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SMILE!….I missed posting about this over the weekend, but the Washington Post ran a fascinating article yesterday about a multi-year effort by the Maryland State Police to spy on a wide variety of liberal activist groups. It all started with the infiltration of a group protesting a planned execution, and then spiraled out of control:

Meanwhile, the intelligence-gathering expanded in other directions, to activists in New York, Missouri, San Francisco and at the University of Maryland. Shane Dillingham’s primary crime, according to the six-page file classifying him as a terrorist, was “anarchism.” Police opened a file on the doctoral student in history a week after an undercover officer attended a College Park forum featuring a jailhouse phone conversation with Evans.

Investigators also tracked activists protesting weapons manufactured by defense contractor Lockheed Martin. They watched two pacifist Catholic nuns from Baltimore. Environmental activists made it into the database, as did three leaders of Code Pink, a national women’s antiwar group, who do not live in Maryland.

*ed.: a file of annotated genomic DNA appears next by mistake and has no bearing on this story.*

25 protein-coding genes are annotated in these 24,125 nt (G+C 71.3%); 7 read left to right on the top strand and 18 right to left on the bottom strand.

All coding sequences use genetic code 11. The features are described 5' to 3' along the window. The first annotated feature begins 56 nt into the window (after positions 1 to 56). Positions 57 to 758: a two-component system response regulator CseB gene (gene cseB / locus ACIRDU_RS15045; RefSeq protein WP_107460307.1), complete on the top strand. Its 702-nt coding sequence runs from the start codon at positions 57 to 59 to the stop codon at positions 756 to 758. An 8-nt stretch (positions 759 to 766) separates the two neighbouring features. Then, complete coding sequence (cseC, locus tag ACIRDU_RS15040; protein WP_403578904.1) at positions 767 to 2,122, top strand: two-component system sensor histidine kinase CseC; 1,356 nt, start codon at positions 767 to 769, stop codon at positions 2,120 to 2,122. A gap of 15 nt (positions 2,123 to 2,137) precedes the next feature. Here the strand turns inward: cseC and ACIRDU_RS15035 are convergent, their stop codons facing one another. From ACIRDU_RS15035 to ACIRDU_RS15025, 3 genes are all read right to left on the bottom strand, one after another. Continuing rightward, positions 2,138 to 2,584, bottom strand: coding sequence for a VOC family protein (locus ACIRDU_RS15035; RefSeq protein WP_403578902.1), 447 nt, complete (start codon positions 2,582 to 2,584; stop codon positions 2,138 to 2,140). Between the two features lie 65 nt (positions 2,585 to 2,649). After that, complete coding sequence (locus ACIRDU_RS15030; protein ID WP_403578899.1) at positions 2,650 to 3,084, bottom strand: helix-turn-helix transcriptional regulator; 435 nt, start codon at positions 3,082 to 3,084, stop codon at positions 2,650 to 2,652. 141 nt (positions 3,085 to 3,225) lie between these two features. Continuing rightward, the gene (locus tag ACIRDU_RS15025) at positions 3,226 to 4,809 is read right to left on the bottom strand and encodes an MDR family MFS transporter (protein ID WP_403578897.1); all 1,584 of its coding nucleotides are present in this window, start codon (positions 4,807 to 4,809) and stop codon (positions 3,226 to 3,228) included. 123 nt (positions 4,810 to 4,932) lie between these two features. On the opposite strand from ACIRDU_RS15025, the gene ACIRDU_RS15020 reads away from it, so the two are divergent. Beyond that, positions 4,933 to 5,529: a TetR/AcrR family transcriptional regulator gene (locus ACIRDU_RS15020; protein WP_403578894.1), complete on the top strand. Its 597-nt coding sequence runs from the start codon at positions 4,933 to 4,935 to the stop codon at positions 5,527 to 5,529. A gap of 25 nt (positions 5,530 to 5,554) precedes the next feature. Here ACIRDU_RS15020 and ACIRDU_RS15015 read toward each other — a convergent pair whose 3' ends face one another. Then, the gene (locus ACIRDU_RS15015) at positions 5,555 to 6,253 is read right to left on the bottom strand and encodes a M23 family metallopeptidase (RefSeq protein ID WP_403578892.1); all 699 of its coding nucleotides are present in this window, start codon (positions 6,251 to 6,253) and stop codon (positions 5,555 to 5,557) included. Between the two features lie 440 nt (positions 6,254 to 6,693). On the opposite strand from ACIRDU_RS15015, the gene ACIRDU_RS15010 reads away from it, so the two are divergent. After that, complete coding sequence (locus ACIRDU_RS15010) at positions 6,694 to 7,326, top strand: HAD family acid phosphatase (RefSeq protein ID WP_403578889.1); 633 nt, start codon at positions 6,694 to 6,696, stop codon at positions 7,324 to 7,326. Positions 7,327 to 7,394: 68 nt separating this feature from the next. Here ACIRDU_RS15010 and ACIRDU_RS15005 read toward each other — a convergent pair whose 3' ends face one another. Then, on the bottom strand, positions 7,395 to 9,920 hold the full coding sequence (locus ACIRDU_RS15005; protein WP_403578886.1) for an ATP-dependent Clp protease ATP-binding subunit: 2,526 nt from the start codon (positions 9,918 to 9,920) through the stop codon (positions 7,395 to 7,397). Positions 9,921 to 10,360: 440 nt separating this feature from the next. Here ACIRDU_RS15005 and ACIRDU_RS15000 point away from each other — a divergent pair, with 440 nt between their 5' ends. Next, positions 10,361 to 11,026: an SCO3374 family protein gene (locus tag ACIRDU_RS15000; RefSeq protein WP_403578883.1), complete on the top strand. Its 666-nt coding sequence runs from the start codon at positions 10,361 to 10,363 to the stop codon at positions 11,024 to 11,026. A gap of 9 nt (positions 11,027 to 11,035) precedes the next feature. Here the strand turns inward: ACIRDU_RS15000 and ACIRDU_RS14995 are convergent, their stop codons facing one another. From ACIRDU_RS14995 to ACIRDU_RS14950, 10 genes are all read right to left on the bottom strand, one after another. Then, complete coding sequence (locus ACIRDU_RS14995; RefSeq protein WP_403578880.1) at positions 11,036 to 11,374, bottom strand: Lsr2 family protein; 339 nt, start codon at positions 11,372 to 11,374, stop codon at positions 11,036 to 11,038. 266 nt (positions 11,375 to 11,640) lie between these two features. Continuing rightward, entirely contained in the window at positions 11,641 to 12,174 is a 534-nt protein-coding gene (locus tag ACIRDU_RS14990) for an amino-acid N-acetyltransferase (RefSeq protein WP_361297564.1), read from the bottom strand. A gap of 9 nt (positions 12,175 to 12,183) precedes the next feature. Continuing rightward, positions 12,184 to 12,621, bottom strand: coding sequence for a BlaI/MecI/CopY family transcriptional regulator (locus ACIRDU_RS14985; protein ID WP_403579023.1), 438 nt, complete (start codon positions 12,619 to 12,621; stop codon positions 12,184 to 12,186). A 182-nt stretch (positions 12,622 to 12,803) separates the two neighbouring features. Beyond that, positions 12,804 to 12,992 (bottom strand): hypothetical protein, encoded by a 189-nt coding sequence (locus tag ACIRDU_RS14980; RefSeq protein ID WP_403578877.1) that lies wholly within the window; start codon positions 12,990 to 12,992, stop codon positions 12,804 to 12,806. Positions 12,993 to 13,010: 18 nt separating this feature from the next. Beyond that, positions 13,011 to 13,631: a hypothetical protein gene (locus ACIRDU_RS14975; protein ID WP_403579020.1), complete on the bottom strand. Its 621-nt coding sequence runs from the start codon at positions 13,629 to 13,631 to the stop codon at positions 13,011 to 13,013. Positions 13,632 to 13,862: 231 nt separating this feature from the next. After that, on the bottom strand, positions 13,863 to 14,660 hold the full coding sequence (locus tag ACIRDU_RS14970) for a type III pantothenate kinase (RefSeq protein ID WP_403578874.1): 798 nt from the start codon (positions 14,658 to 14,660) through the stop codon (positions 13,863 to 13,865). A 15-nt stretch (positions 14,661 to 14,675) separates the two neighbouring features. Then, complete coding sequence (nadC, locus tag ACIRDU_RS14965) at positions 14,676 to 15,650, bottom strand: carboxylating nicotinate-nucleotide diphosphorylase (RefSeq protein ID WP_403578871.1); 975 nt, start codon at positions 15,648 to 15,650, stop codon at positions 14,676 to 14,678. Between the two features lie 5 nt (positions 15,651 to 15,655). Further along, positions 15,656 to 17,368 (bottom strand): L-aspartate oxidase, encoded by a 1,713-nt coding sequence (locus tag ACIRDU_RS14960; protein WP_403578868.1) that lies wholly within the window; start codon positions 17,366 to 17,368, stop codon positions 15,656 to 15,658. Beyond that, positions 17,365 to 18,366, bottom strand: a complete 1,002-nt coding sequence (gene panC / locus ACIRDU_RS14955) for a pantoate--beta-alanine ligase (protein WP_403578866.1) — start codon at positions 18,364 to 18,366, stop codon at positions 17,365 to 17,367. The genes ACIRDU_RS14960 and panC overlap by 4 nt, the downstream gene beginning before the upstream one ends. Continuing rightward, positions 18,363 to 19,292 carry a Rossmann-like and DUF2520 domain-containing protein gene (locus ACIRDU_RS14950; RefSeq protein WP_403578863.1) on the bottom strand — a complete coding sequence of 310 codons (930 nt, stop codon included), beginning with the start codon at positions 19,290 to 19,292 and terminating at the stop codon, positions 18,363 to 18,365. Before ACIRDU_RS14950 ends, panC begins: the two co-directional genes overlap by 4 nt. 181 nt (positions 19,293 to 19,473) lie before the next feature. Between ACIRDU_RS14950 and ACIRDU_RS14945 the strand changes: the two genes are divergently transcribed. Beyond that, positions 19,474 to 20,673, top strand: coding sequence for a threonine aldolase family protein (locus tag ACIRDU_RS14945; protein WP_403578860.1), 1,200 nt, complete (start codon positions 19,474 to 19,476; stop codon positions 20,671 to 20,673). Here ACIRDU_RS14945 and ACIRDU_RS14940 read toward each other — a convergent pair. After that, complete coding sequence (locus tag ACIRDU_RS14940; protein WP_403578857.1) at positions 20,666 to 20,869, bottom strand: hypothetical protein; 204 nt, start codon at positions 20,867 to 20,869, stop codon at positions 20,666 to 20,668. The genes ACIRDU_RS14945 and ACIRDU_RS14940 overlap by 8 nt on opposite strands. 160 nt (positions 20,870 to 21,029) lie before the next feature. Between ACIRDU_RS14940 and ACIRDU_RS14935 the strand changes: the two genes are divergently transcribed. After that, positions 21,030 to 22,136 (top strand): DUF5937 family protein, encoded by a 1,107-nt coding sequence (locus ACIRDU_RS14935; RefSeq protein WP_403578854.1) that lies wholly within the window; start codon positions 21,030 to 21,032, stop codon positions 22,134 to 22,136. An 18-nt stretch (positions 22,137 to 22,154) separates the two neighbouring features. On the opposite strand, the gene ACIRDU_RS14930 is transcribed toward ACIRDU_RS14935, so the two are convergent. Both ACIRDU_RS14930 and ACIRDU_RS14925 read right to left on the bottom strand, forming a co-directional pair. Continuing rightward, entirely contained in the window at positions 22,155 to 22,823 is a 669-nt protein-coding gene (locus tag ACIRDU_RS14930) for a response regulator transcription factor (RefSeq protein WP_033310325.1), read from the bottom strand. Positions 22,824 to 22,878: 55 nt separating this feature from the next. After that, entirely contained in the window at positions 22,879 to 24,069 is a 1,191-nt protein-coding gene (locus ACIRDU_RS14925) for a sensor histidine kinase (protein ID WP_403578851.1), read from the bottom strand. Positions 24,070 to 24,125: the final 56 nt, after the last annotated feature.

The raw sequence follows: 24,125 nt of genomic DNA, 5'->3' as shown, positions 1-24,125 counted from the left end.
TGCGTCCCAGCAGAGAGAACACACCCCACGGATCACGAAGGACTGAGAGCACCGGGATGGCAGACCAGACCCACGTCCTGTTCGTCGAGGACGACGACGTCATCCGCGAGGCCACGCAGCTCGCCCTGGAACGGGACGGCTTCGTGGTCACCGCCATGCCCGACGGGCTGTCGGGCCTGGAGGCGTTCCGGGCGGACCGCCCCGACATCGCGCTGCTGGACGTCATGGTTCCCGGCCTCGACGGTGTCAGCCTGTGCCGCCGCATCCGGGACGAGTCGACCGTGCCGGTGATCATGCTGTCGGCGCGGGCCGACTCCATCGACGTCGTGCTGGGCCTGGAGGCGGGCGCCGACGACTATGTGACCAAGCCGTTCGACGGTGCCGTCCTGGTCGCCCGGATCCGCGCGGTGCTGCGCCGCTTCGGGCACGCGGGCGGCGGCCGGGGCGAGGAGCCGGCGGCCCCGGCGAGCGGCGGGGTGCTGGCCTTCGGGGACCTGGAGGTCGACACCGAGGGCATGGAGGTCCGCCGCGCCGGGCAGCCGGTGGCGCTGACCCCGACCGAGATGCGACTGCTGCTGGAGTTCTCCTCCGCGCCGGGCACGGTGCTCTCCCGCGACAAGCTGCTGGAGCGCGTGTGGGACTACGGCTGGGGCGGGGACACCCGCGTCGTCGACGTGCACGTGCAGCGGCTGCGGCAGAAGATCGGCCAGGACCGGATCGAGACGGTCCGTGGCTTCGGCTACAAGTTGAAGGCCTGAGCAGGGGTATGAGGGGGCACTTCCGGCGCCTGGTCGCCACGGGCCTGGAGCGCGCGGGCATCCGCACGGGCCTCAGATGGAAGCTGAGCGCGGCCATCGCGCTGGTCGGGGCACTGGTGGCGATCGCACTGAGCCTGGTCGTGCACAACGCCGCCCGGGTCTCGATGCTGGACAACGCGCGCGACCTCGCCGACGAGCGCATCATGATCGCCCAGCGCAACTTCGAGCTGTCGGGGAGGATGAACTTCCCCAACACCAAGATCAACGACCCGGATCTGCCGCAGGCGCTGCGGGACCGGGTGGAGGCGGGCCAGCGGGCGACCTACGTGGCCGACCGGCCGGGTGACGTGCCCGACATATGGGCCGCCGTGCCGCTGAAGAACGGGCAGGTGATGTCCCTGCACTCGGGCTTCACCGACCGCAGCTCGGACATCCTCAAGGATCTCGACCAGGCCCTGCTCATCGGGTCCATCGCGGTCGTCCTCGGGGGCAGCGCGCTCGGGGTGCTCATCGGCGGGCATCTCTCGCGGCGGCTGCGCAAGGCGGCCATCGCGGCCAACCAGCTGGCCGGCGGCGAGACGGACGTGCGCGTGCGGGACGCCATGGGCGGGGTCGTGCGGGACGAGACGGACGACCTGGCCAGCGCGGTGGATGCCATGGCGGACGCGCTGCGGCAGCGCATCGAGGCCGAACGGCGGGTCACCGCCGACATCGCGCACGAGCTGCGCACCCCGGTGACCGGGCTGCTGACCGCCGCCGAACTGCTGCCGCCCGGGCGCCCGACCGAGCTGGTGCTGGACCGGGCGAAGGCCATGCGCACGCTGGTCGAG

PETA was labeled a “security threat group” in April 2005, and by July police were looking into a tip that the group had learned about a failing chicken farm in Kent County and planned on “protesting or stealing the chickens.”

This all started in 2005 and went on until 2007, so it wasn’t some kind of panicked reaction to 9/11. It’s been stopped since, and according to the Post, the Maryland State Police “plan to solicit advice from the ACLU, the General Assembly, prosecutors and police about regulations that would raise the bar for intelligence-gathering to ‘reasonable suspicion’ of a crime.” Good to know.

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It sure feels that way to me, and here at Mother Jones, we’ve been thinking a lot about what journalism needs to do differently, and how we can have the biggest impact.

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It's unlike anything we've done, and we have seed funding to get started, but we're looking to raise $500,000 from readers by July when we'll be making key budgeting decisions—and the more resources we have by then, the deeper we can dig. If our plan sounds good to you, please help kickstart it with a tax-deductible donation today.

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Signed by Clara Jeffery

Clara Jeffery, Editor-in-Chief

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